Abstract and Keywords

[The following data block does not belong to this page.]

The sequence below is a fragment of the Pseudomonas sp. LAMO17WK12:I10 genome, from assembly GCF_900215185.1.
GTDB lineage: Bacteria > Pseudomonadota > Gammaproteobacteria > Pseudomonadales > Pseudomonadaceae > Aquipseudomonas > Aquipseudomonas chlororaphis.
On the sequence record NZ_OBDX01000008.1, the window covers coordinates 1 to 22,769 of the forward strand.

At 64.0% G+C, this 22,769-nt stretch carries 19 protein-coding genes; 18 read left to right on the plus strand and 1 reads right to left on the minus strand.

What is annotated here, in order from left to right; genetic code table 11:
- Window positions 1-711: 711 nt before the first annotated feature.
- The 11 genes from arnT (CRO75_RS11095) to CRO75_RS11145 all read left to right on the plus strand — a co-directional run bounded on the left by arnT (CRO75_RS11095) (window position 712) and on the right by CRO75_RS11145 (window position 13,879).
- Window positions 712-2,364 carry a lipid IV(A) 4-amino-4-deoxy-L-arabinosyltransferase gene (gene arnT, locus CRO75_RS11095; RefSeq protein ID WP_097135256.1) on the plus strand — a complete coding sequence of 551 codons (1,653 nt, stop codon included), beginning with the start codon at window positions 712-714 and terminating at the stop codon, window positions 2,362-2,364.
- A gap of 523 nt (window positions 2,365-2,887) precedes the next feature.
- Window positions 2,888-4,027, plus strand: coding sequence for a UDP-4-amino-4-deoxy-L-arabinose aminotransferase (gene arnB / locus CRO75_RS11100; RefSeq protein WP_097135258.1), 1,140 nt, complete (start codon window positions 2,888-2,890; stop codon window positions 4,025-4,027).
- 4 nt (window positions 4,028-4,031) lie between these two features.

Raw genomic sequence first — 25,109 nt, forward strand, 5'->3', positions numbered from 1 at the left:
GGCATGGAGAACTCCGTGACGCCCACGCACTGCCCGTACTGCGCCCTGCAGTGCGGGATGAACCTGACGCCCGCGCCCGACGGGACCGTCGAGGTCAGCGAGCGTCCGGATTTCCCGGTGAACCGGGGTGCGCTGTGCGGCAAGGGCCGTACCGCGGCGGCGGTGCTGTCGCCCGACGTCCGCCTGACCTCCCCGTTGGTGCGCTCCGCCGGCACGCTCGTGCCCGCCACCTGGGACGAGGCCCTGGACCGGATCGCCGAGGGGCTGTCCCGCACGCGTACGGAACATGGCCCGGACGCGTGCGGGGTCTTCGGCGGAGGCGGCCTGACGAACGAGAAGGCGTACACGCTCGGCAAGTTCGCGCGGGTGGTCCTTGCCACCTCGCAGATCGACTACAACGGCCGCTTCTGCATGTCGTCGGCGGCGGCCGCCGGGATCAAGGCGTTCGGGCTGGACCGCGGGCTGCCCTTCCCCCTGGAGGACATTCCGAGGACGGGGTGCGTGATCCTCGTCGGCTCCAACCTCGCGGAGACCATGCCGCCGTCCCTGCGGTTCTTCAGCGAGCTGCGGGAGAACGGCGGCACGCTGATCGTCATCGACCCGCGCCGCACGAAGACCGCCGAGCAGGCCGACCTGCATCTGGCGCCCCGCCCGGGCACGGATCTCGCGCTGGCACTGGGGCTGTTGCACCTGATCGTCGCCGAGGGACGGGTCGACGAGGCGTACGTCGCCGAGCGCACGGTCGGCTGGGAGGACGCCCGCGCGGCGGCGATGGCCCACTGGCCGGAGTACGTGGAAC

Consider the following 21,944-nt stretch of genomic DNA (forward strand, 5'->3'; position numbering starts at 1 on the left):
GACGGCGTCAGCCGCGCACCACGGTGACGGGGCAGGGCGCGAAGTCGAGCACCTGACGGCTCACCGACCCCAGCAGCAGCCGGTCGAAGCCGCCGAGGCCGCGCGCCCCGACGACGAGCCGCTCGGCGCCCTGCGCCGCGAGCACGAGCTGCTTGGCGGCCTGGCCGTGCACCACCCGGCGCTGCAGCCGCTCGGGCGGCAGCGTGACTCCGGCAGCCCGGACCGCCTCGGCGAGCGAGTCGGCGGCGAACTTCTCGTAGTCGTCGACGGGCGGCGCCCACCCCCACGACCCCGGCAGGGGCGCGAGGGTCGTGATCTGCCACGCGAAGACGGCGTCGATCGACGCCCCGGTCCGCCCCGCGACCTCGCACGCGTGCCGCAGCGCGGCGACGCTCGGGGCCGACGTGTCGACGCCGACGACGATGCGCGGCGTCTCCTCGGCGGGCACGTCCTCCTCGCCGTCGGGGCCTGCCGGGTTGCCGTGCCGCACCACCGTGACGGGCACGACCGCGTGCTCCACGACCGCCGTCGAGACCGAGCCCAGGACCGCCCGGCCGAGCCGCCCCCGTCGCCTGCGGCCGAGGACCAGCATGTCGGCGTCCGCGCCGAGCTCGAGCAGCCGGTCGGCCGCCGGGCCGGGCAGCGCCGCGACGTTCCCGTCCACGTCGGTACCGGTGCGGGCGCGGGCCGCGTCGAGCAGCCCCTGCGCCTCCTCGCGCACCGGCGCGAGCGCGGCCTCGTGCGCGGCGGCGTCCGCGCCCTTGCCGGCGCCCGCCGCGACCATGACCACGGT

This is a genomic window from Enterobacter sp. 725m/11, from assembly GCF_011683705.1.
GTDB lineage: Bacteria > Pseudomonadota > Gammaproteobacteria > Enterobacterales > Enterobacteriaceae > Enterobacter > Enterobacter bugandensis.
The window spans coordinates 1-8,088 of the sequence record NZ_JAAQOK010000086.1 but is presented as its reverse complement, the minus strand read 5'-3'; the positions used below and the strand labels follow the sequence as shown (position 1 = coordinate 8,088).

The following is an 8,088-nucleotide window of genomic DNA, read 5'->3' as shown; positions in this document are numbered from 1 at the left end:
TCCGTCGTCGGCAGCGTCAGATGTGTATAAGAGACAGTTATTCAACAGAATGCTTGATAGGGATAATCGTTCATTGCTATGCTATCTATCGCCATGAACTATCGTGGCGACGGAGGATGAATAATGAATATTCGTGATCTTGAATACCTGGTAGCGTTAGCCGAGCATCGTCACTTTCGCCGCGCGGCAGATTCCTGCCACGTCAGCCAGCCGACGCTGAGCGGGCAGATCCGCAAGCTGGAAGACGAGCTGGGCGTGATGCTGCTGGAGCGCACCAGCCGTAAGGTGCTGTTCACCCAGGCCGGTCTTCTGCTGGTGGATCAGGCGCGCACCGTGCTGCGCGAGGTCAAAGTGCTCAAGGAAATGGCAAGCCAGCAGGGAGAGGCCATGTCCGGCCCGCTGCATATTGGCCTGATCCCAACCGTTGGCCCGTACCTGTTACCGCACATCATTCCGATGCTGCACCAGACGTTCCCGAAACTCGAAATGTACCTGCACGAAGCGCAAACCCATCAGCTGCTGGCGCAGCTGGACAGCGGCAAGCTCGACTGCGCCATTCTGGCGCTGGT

Presbyterian preaching grew from roots in the Reformation, particularly the Calvinist wing. The fullest early expression of the character of Presbyterian preaching is in the Westminster Standards, documents produced in England by an assembly of Calvinist clergy and laymen in the mid-seventeenth century. These documents described the key qualities of Reformed, and thus Presbyterian, preaching: sermons grounded in the Bible, containing significant doctrinal content, and aimed at teaching and edifying congregants.The authors of the Westminster Standards prescribed preaching that was substantive and lively, filled with biblical and doctrinal content, and touched the hearts of hearers. Throughout the history of Presbyterian preaching, however, these twin goals were often difficult to attain. This tension between intellectual, content-centered preaching and more emotional, experience-centered preaching among Presbyterian is evident in such events as the Old Side–New Side controversy in the mid-1700s and the Old School–New School conflict from 1837 to 1869 (both in America), in Scottish Presbyterian preaching in the early nineteenth century, and in Korean Presbyterian preaching during the end of the twentieth and the beginning of the twentieth century.Today as many Presbyterian preachers use digital media and conversational-style sermons, a strong desire continues for preaching that is clear, deeply theological and biblical, impassioned, and relevant.
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